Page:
Wildlife - Species
Species Specific Regulations
CoyoteLicenses: Hunting License required.
Coyote (Canis latrans)
The coyote has the general appearance of a small shepherd-type dog; standing 23 to 26 inches at the shoulder with a slim muzzle, erect pointed ears and a bushy tail. The fur is generally a grizzled, grayish-brown but varies greatly from a light tan or reddish-tan to almost black.
The typical coyote weighs 30 to 45 pounds, though coyotes over 60 pounds. have been recorded in other states.
Approximately 7-14 years
Though traditionally believed to be adapted to life in open areas, coyotes have expanded into most types of habitats. While they do well in agricultural communities, their relatively high tolerance for human populations allows coyotes to exist in most areas of South Carolina. This includes mountainous regions, swamps, dense forests, as well as suburban areas.
Though historically found in the western half of the United States, the coyote is now found throughout North America due to range expansion and translocation by houndsmen groups. Populations in South Carolina were established in Pickens and Oconee counties in the late 1970’s by houndsmen, and coupled with natural immigration, have since expanded to include all counties in the State.
Myth - Busted
Contrary to popular belief, the South Carolina Department of Natural Resources (SCDNR) did not stock coyotes in South Carolina to control the white-tailed deer population, or for any other reason.
- Coyotes are opportunistic feeders, preying upon rabbits, rodents and other small mammals, supplementing their diet with fruits, berries, and insects.
- They will eat carrion and will also prey upon deer fawns and occasionally on adult deer. One study on the Savannah River Site in Aiken County revealed that coyotes were preying upon more than half the deer fawns born.
- Coyotes can also prey on domestic poultry and livestock, particularly sheep, goats and calves. Calf predation usually subsides after weaning. Cows giving birth, especially animals having difficult births, can be susceptible to predation as they usually separate from the herd while birthing.
- On occasion, coyotes will prey on domestic pets. Pet predation is usually due to the territorial nature of the coyote and lack of an alternative prey base in suburban areas.
Peak Breeding Activity: Coyotes are generally monogamous, breeding mostly in February and March.
- The pups begin to leave the den at 3 to 4 weeks, are weaned at 8 to 9 weeks and the family breaks up permanently at 9 to 10 months. In areas when food is abundant, female young of the year may breed the following winter. Both adults, and on occasion other adults linked with the breeding pair, will hunt and bring food to their young.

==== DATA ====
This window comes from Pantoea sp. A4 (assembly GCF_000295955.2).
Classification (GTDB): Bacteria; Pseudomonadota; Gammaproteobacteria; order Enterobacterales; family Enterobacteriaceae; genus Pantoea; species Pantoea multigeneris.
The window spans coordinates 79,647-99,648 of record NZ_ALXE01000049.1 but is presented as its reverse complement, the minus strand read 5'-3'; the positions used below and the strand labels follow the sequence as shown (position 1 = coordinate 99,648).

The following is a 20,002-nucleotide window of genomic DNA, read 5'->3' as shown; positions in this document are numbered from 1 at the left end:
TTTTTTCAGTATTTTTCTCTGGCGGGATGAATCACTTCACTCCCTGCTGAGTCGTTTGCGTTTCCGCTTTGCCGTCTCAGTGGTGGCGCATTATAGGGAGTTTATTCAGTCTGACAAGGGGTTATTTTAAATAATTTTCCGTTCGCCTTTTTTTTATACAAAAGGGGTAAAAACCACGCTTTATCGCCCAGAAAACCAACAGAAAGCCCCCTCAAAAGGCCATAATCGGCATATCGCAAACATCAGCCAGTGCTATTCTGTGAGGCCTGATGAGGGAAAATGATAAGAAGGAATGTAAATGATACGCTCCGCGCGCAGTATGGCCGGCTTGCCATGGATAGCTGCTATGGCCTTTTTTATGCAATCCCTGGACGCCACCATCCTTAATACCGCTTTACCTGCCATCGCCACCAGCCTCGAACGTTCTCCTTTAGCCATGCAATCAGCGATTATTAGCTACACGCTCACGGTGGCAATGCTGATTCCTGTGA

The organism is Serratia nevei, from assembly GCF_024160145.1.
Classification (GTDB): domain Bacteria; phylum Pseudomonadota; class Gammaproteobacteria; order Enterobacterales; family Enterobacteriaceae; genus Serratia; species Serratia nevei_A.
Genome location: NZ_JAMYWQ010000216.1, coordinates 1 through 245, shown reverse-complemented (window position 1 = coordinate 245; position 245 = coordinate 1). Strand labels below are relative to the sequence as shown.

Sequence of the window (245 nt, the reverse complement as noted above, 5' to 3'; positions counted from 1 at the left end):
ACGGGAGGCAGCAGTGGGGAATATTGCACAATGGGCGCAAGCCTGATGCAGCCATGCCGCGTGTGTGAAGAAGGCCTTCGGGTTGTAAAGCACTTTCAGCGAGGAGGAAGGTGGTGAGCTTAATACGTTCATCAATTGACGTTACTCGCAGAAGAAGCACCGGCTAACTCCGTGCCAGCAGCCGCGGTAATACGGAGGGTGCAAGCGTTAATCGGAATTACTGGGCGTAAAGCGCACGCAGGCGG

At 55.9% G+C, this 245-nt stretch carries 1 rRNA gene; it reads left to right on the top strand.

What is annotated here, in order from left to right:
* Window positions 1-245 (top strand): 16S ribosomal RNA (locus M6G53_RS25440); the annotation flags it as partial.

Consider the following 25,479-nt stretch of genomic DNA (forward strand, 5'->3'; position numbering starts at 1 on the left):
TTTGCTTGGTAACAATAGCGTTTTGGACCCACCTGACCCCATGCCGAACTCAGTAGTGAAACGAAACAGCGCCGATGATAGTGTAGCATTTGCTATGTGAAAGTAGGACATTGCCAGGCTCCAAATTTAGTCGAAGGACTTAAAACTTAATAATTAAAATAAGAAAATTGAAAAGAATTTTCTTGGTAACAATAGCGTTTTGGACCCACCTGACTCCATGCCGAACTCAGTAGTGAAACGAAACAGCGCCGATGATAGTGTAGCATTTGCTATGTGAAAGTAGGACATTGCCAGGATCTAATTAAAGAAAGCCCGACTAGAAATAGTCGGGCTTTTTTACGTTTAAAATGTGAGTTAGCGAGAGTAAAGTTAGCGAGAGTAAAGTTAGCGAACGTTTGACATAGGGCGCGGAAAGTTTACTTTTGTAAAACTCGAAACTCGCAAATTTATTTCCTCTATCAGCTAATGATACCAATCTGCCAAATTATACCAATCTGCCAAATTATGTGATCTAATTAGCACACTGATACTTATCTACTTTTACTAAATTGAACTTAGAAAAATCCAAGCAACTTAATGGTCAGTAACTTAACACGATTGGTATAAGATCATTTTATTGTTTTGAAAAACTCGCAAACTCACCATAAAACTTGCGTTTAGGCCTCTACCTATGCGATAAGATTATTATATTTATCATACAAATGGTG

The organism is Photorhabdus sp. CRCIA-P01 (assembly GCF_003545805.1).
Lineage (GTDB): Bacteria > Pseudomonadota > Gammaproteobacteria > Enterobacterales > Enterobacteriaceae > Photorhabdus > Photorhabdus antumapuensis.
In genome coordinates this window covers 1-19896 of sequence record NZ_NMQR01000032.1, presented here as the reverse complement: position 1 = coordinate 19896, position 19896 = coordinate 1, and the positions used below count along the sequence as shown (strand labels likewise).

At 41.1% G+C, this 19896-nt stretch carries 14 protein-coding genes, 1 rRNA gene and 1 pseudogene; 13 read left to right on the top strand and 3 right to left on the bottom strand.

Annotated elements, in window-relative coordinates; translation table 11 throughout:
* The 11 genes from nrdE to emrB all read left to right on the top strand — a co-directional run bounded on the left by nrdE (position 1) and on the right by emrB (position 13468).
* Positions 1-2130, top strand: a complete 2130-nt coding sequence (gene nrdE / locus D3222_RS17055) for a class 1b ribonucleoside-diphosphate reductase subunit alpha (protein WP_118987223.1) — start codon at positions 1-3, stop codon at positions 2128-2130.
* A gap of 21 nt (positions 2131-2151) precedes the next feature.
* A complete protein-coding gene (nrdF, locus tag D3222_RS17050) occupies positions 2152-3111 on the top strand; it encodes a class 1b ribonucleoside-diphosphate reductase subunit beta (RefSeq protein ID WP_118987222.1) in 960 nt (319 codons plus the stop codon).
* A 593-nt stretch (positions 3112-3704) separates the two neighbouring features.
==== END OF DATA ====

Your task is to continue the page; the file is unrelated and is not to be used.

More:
- While raising young, coyotes will den in brushpiles, banks, gullies and old abandoned barns. Sometimes coyotes will den in burrows of other animals after enlarging and digging out their holes. Coyotes generally do not use dens except when rearing young, preferring to bed in tall grass and brush at other times of the year.
- Coyotes are capable of interbreeding with domestic dogs, but survival of the offspring is low. Typically, coy-dogs’ breeding cycles do not correspond to coyotes’ thus further breeding with coyotes is unlikely even though coy-dogs are able to reproduce.
Gestation: 63 days with average litter size of 5 to 7
Coyotes are subject to canine distemper, parvo virus, hepatitis, mange and rabies. Coyotes also harbor a variety of parasites such as fleas, ticks, worms and flukes.
Incidental take from hunting activities, most notably deer hunting, comprise most of the yearly coyote harvest in South Carolina.
Although western pelts may bring relatively high values, a strong market has not developed for the eastern coyote. Therefore, there is little incentive for sport trappers to target coyotes, keeping the commercial harvest of coyotes low. However, as nuisance coyote problems increase, the demand for contract coyote control work should increase and the number of coyotes taken from trapping by Nuisance Wildlife Control Operators (NWCOs) will rise.
Publications and Literature
Simbeck, Rob. December 2008. For Wildlife Watchers: Coyote. South Carolina Wildlife Magazine, Columbia, South Carolina.
Wildlife and Freshwater Fisheries Division, Furbearer Project. 2009. Coyote Control - What a landowner CAN do in South Carolina (Adobe PDF 334KB). Columbia, South Carolina
Coyotes may be hunted throughout the year with a valid hunting license. The use of electronic calls is legal statewide, and coyotes may be hunted at night with certain weapon restrictions outside of the deer season in some parts of the State. Check the current SCDNR Hunting Rules and Regulations before hunting coyotes in your area.
Individuals may trap coyotes during the trapping season (December 1 - March 1) with a valid commercial fur harvest license along with a valid hunting license. Check the current SCDNR Trapping and Commercial Fur Harvest brochure for more information about trapping regulations.
Depredation permits are available for controlling destructive coyotes year round. No hunting or trapping license is required with a depredation permit. For more information about depredation permits, contact the DNR Furbearer Project at (803) 734-3609.
Warning: There are currently no registered toxicants for coyotes; therefore the use of any poison to attempt to control coyotes is a violation of Federal and State law. The use of poison indiscriminately kills other wildlife and pets, and may be fatal to humans that come in contact with the substance.
SCDNR Furbearer Project
P. O. Box 167
Columbia, SC 29202-0167